Interviewed by Reuters Health, researcher Dr. Carlo Marra of the University of British Columbia in Vancouver, noted that prescription drug use by elderly patients is increasing — and, in fact, that a recent study found one in seven people over the age of 80 to have filled an antidepressant prescription. He added that older adults using any of the medications linked with a heightened risk for falls should discuss the matter with their physician and their
    pharmacist.

    Share

    Fit to Drive?

    Wednesday, January 6th, 2010 by American Senior Fitness Association   View This Issue of Experience!

    SFA author Jim Evans, a 41-year veteran of the health-fitness industry, is an internationally recognized senior fitness consultant. Today he’s steering a concerned older adult towards safer driving.

    DEAR JIM: At 77, I find myself becoming more apprehensive about my ability behind the wheel. I haven’t told anyone about this — especially my children, because they would probably worry and take steps to keep me from driving anymore. It’s not that I’m a bad driver, but I just don’t feel as sure of myself as I used to, and I don’t want to have an accident and possibly hurt someone. Can you suggest anything to help me restore my confidence? APPREHENSIVE IN APPLETON

    DEAR APPREHENSIVE: You are not alone in your feelings, but at least you are honest enough to acknowledge your doubts and ask for help. More than 30 million drivers will be 65 or older by 2030 — one out of every four drivers — according to the U.S. Census Bureau, and they all will be experiencing the same feelings, whether they admit it or not. There is the fear of injuring someone else in an accident, of course, but let’s be honest — there is also the fear of losing your independence. What can you do about it?

    Let’s start with the physical part:

  • Maintain a regular fitness regimen to stay in optimal shape. It will boost your energy, your alertness, and your ability to respond quickly to road situations.
  • Schedule a physical exam every year to see if there are any conditions that might preclude you from driving.
  • Schedule a separate appointment regularly with your eye doctor to check your vision, including peripheral vision. Even though you might already wear glasses, don’t assume that your vision hasn’t changed. You might require a new prescription.
  • Check your medications to be aware of any side effects that might adversely affect your driving such as drowsiness, blurred vision, or disorientation.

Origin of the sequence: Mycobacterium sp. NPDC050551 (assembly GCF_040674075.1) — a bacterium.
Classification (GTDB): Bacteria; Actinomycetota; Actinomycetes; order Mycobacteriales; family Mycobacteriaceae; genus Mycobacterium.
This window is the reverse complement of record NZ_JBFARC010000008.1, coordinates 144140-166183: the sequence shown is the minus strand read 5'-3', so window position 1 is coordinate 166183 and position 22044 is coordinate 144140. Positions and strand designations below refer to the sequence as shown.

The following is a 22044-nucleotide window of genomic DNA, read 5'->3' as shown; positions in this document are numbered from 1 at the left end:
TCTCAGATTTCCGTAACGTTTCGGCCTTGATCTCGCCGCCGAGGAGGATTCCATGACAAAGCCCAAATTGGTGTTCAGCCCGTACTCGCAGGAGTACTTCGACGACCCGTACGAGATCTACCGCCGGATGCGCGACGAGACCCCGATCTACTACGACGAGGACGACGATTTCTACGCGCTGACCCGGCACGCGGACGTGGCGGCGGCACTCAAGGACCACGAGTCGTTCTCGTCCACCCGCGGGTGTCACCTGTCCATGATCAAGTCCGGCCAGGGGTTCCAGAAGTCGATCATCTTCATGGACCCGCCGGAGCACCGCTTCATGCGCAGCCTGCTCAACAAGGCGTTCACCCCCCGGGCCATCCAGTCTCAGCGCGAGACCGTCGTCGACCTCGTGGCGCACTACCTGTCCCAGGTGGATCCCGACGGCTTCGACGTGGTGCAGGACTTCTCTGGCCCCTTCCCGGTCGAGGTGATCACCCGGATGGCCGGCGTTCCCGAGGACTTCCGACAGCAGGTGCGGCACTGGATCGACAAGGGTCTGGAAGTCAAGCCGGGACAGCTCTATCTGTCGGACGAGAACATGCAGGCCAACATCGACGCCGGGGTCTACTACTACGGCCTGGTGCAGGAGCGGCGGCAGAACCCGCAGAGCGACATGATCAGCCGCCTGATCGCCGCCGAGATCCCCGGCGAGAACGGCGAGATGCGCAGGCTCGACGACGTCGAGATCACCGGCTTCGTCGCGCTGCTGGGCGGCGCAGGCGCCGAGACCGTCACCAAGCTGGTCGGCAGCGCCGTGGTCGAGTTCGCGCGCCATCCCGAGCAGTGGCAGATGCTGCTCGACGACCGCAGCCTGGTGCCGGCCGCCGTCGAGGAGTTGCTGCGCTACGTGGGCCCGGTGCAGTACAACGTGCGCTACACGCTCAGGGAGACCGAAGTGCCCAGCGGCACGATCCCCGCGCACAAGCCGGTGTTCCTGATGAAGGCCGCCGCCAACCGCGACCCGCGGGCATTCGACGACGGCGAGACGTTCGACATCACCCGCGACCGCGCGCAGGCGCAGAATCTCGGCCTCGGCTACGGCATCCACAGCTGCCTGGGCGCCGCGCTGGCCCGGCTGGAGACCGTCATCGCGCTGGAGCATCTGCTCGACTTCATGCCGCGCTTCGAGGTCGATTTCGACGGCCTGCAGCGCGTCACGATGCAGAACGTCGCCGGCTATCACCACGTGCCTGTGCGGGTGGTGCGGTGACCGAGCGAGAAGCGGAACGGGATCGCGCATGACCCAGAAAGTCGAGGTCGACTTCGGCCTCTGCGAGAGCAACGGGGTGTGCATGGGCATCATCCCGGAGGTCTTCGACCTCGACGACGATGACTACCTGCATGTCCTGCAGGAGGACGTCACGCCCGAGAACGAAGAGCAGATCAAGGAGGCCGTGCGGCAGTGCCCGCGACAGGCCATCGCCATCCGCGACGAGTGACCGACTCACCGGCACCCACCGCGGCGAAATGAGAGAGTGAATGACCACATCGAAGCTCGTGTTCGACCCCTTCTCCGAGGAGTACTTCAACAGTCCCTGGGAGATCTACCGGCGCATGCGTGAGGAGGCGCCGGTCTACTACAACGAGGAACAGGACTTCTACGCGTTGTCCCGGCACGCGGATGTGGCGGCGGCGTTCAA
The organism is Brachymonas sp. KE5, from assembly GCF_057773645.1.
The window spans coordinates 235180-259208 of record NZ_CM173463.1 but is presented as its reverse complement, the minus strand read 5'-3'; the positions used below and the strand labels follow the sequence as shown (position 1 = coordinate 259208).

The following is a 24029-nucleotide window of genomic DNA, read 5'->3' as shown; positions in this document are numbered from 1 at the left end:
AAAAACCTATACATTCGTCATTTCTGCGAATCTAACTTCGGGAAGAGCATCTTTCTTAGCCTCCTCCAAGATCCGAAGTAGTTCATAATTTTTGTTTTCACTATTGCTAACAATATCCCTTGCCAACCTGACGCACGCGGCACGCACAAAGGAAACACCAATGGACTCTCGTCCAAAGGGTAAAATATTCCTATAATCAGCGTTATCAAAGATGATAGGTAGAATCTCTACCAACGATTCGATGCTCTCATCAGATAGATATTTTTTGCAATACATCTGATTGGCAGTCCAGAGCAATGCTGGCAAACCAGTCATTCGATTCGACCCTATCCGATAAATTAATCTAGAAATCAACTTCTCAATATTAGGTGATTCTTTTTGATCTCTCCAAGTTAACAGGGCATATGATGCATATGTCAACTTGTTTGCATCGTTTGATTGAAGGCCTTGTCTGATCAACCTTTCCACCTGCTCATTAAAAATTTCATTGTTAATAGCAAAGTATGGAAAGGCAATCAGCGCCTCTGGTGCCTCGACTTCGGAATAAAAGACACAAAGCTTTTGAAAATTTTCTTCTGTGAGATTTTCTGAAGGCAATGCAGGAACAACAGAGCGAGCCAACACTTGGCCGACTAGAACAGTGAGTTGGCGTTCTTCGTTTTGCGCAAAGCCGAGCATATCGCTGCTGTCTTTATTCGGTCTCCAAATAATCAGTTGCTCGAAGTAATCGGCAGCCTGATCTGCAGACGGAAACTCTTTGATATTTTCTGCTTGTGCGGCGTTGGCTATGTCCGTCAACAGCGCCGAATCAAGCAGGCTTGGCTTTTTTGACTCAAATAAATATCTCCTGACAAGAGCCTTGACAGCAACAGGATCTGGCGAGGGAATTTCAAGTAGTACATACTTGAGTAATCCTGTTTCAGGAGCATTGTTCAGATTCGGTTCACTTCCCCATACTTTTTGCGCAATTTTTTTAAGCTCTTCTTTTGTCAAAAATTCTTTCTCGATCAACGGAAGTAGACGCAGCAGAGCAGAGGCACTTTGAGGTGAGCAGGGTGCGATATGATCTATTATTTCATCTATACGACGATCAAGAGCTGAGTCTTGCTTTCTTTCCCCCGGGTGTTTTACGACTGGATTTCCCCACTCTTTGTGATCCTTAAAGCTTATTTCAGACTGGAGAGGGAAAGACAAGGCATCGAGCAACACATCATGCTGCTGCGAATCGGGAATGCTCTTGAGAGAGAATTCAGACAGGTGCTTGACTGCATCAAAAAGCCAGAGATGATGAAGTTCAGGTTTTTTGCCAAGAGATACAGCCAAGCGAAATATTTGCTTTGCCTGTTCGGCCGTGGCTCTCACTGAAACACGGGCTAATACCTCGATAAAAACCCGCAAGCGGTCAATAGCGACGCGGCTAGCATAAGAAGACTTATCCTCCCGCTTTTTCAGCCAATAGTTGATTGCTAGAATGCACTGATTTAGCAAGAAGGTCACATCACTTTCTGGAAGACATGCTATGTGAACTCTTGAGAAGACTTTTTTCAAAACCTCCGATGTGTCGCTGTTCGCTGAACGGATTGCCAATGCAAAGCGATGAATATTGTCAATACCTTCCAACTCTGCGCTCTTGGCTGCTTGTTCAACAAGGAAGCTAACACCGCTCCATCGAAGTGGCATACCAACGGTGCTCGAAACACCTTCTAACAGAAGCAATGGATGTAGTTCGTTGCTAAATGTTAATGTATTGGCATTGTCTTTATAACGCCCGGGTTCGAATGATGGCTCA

• Don’t neglect the physical condition of your car, either:

  • Make sure the seat is adjusted for maximum comfort to reduce fatigue, and position it so that you can see all the way around. Older adults typically lose height or "shrink" with age, so sometimes simply raising the seat can improve one’s ability to see more easily over the top of the dashboard.
  • Adjust your rear-view mirror and side mirrors to ensure maximum visibility from every angle.
  • Keep your windshield clean for optimal visibility and to reduce glare.
  • Check your tires regularly and have your car serviced on a regular basis to ensure its mechanical soundness. You will feel more confident behind the wheel if you know that your car is running smoothly.
  • And, finally, sign up for your local AARP Driver Safety Program http://www.aarp.org/family/housing/driver_safety_program/. The AARP Driver Safety Program (sometimes referred to as 55 ALIVE) is the nation’s first and largest refresher course for drivers age 50-plus and has helped millions of drivers remain safe on today’s roads. AARP has offered the course in the classroom for 25 years and now offers the same course online. It is designed to help you:

  • Tune up your driving skills and update your knowledge of the rules of the road.
  • Learn about normal age-related physical changes, and how to adjust your driving to allow for these changes.
  • Reduce traffic violations, crashes, and chances for injury.
  • Drive more safely.
  • Get an insurance discount. Auto insurance companies in most states provide a multi-year discount to AARP graduates.
  • AARP members also receive discounts on the AARP Motoring Plan from GE Motor Club.
  • Follow these tips, and you could be driving for a long time to come!

    Share